Sunday, 24 May 2015

Broken wings. . .

NZ Music Month - Broken Wings by K'Lee

K'Lee burst onto the New Zealand music scene with her debut album in 2002.  At the time I was in the first of my postgrad degrees and was curious about the ingenue.  She released her album with Universal Records.  She did a few collaborations with Brotha D with her Can you feel me single.  This track was originally recorded and released by Mister Mister in 1985 who were subsequently nominated for a Grammy for best vocal pop duo or group.

Baby don't understand why we just can't hold on to each other's hands
This time might be the last I fear unless I make it all clear
I need you so. . . can't let you go. . . noo oh

So take these broken wings and learn to fly again
Learn to live so free and when we hear the voices sing
The book of love will open up and let us in

Take these broken wings. . . 

The thing about broken wings is that the damage needs time to heal. Some people heal faster than others, because their bodies may heal faster or they look after themselves better so that they do heal faster.  Others may be even more reckless with their broken wings and do more damage, continue on a self-destructive path that nobody can stop them on, because they're hell-bent on reaching total ruin regardless of other people's good intention (or some well-placed punctuation and lack of breath while reading this out aloud).

Would you be brave enough to hand over your broken wings? To offer them up to let someone else heal them for you?

Baby end tonight we can take what was wrong
And make it right. . . cause baby it's all I know
That your half of the flesh and blood that makes me whole
Makes me whole, I need you baby, I need you so

Do you have someone who is the other half of your flesh and blood?  Romantic films will have you believe that you need someone to complete you, whereas feminists would argue that you don't need a man (or another woman) to complete you (depends on what side of the fence you sit on I guess, and what direction you're facing).  

It may be difficult in relationships (well, to have a successful relationship in any case) to fully rely on someone else, to have that shared understanding of what it means to be each other's support and rock to lean on, even when the other person is the cause of the break down or reason for the need for support (that scenario is always tricky) but I guess it's the communication and full disclosure that ensures that your relationship is successful, and that if you break each other's wings, that you allow each other the appropriate amount of time for the wings to heal and grow back.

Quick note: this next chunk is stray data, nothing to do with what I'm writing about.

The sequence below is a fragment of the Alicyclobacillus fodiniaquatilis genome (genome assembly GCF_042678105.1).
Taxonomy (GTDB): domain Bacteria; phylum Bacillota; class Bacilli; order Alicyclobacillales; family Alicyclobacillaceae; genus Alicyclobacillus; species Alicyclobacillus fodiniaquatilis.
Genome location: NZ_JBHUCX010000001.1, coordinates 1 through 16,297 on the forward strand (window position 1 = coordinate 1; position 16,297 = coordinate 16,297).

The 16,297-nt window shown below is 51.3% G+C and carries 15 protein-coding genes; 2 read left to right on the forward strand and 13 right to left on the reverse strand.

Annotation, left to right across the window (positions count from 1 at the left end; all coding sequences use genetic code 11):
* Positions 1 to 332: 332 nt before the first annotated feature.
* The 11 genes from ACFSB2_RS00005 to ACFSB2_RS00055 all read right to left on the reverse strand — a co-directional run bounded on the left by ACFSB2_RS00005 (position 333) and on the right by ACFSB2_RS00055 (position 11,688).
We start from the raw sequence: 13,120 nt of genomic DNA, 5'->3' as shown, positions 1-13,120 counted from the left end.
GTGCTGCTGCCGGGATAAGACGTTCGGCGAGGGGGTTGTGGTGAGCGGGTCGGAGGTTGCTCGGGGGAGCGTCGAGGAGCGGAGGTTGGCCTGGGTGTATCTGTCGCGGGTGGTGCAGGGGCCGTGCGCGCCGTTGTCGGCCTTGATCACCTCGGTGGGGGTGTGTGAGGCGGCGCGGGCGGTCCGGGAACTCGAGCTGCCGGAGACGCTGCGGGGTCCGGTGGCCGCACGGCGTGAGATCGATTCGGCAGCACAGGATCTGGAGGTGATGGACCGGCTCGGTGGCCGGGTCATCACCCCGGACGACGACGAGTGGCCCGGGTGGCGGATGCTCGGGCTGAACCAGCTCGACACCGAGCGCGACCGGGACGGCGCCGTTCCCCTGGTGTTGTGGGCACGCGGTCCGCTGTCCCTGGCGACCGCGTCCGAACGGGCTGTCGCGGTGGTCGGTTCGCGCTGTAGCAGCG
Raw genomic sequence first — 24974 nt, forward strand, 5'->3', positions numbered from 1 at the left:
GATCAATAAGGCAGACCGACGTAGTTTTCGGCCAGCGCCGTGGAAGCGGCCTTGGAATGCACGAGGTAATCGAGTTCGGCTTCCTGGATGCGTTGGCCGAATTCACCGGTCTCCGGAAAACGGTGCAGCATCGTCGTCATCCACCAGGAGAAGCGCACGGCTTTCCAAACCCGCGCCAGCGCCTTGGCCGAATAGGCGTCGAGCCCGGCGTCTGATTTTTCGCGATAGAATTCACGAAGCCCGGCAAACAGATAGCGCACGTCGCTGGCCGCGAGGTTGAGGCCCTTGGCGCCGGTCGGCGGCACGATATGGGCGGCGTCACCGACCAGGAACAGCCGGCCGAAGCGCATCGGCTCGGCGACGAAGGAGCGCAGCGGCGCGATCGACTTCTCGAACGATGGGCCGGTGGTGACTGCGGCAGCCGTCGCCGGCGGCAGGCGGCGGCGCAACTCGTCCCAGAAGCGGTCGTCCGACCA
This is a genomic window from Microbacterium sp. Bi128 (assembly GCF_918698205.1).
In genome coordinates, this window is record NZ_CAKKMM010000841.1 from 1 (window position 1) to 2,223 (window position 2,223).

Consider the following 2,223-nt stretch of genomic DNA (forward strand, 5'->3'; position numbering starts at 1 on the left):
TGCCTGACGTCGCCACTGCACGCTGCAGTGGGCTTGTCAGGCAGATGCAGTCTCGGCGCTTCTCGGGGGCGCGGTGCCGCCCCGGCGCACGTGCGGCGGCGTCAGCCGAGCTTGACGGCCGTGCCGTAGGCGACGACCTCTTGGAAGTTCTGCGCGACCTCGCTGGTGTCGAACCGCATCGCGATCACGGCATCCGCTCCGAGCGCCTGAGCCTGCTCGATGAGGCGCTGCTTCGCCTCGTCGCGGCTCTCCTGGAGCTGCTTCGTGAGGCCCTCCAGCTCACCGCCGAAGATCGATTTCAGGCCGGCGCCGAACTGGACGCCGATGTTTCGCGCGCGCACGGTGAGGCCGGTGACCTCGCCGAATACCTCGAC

Take these broken wings you've got to learn to fly 
Learn to lift and love so free
And when we hear the voices sing the book of love open
Up for us and let us in

Typically in songs, the longer the song goes on, the more musically adventurous it is supposed to get, so here at this point in the song, we get a variation on the melody.  At this point we get to hear the other harmony notes (higher in the chords) become part of a new melody that is also supposed to show off the vocalist's gymnastic ability and technique.  

I guess I can compare this to that stage in the relationship where, when broken wings happen, you try to find new ways of repairing the damage.  This is because in your relationship you've become accustomed to hurting each other so every time damage is done, the damage hurts a bit more, because it can take its toll after a while doesn't it, the more broken it gets, the more new cracks appear and we all know that if things continue to break, it takes longer to heal or things just stop working. . . 

So take these broken wings and fly away
Learn to live enough for another day
Let's fly, let's fly. . . 

I hope that you learn to live enough for another day.
Of course, it's totally up to you whether you want to spread your wings again, to be brave in the event that you open yourself up to have broken wings again.

But you know what, if I was you, I would take those broken wings and learn to fly again . . . let's fly, let's fly. . .